Photo by Jeremy Bishop on Unsplash

How to Learn to Surf

I pick up the board, feeling the sticky wax under my fingertips. I carry it, under my arm, over the soft sand, and wade slowly into the cool water, sometimes feeling a smooth pebble under my toes. I dive over the rumbling, white foam, landing my belly on the board, and paddle efficiently past where the waves break.

As I paddle up the steep face of a green wave, I look to my right and see an athletic young woman dive the pointed tip of her tiny board through the high, glassy wall, slipping horizontally into the depths of the ocean.

I sit on my board, rising and falling slowly, surveying the horizon, waiting, relaxing. As a big set of waves rolls in, I watch a group of two or three surfers turn their boards towards where it will peak, and begin paddling out to meet it. One of them paddles in a small circle, timing his rotation so that he is paddling in the direction that the wave is moving as it rises underneath him. As I slide up over the soft shoulder of the wave, I see the splashing of arms and legs as he thrusts himself down its face, dropping-in while standing up.

When it comes to surfing, I’m just a beginner. I’ve been surfing now and then for about five years, including a period of about three months when I surfed twice per day in Costa Rica. It took me almost all of that time to get to the point where I could stand up and surf green waves, of which I have included a video at the end of this article.

I just returned from a trip to one of my favorite surfing beaches in Costa Rica, and I feel inspired write about surfing. In this article, I’m not going to tell you about how to position yourself to catch the wave, how to paddle for it, and how to pop-up and ride the wave down the line. Those are relatively advanced skills, and they have been written about extensively.

Instead of getting frustrated trying to do those things and failing, I’m going to guide you to learn the core skills you actually need in order to surf well. Then you can focus on learning those skills directly and quickly, rather than learning them indirectly and slowly.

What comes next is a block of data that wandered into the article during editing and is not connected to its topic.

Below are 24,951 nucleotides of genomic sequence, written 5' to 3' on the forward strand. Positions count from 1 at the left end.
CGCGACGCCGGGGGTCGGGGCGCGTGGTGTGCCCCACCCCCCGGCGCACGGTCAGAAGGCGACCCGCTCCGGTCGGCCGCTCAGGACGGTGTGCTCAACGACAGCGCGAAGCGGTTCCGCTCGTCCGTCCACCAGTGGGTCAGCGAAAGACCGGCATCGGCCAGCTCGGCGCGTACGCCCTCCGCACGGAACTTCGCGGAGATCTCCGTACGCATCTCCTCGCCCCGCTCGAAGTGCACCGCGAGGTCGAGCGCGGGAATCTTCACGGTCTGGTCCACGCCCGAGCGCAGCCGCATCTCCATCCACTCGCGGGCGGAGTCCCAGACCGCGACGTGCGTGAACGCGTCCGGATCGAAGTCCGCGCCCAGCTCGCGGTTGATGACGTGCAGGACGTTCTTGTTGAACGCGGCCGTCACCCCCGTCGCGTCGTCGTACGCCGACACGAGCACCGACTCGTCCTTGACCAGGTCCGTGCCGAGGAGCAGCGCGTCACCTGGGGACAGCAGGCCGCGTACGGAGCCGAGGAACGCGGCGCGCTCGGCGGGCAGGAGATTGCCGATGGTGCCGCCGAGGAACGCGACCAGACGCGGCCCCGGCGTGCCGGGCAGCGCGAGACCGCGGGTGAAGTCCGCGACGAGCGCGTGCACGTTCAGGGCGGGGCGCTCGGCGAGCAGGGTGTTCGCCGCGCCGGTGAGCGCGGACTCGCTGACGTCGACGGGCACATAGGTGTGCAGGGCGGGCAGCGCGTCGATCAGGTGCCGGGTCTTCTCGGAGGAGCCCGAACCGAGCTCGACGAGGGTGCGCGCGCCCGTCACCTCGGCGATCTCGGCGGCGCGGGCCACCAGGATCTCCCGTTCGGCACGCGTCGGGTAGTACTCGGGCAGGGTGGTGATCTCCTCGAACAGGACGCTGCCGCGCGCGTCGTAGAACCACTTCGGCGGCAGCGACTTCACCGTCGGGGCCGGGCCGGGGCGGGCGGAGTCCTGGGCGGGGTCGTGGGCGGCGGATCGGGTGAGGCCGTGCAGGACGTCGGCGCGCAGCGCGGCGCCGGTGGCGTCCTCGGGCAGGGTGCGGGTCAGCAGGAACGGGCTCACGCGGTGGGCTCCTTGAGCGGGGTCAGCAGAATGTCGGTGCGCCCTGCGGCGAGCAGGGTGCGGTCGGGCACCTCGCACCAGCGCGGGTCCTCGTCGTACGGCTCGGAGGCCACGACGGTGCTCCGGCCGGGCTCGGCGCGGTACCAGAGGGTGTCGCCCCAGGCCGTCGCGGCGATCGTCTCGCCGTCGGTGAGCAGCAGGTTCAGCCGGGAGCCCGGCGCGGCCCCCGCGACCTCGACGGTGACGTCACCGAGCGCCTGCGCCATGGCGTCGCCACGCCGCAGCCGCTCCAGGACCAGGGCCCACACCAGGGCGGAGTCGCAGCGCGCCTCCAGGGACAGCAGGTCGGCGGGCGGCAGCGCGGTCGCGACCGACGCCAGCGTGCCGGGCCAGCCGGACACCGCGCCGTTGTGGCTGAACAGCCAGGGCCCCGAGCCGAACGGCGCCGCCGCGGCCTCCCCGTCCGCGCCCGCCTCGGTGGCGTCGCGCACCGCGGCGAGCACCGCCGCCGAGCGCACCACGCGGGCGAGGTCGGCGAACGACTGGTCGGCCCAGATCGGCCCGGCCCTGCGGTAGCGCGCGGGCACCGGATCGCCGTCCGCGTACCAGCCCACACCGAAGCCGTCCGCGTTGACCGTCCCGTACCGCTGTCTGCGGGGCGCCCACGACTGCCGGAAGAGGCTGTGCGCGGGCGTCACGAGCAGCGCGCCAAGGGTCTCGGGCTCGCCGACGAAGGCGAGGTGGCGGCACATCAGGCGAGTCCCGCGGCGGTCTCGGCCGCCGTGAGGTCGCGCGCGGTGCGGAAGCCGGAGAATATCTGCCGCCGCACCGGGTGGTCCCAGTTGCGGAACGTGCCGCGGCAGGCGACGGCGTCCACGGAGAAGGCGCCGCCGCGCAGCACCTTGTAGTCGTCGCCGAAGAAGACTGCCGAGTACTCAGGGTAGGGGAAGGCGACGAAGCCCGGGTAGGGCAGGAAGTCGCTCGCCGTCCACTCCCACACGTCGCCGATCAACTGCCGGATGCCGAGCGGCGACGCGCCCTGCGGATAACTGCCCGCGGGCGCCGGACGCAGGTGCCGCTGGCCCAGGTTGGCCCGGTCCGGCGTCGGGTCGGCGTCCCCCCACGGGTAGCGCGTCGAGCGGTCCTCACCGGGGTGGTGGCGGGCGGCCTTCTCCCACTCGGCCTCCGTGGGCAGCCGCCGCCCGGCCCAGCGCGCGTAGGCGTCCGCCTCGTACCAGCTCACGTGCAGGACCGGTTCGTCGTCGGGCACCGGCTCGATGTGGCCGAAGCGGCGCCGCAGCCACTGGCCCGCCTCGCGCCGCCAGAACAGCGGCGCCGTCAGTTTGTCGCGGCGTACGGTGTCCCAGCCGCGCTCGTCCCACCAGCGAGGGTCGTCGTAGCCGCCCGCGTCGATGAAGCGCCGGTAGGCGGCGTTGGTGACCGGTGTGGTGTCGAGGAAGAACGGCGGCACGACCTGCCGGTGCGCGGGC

It’s mostly about getting into the ocean

Ninety-five percent of learning to surf comes from getting into the ocean regularly. Even though I made that statistic up, it should convey that regular and intense practice is both necessary and sufficient. Many skills can be practiced almost anywhere. For example, you can practice playing the guitar as long as you have your guitar with you. For surfing, you need the right kind of waves, and that usually means entering an ocean at just the right place at just the right time.

This means having a way to carry your board on your car, ATV, or scooter, and it’s probably a big board if you’re beginner. Unless you live near a wave pool like Nland in Austin, Texas, you will need to monitor swells, tides, and winds. If you live near a cold ocean, you’ll need a wetsuit, and a way to transport it, rinse it, and dry it.

All of this means that it’s very unlikely that you’re going to take a surfing lesson while on vacation and then suddenly find yourself shredding deep inside gnarly overhead tubes, whatever that means. Learning to surf is usually a very slow process that involves many long, healing drives to the beach, and thousands of hours of contemplative sitting-around doing nothing much.

Mavericks Surf Content 2010 — Wikimedia

Learn safety first

The movie Chasing Mavericks is based on the true story of how Frosty Hesson trained 16-year-old Jay Moriarity to ride the 25-foot-tall waves of Mavericks at Half-Moon Bay in Northern California. Before allowing Jay to join him and his buddies on those behemoths, Frosty required Jay to paddle 36 miles across Monterey Bay, tread water for forty minutes, and hold his breath for four minutes. I used to think that this was overkill, but the more I have come close to death while surfing normal waves, the more sensible Frosty’s training seems.

While teaching my wife, Cindy, to surf recently, the first thing I taught her was board safety:

  • Always keep the board leashed to your ankle, and attach the leash before you enter the water.
  • Make sure that the leash is snug around your ankle, so that it can’t slip over your foot when a powerful wave is pulling on it.
  • Learn how to remove the leash quickly from your ankle using only touch. You might need to do this underwater, in an emergency, when the leash is snagged around a rock on the bottom of the ocean.
  • Unless all of your weight is on the board, never allow the board to be between you and the wave. You will not be able to stop a wave from smashing the board into you.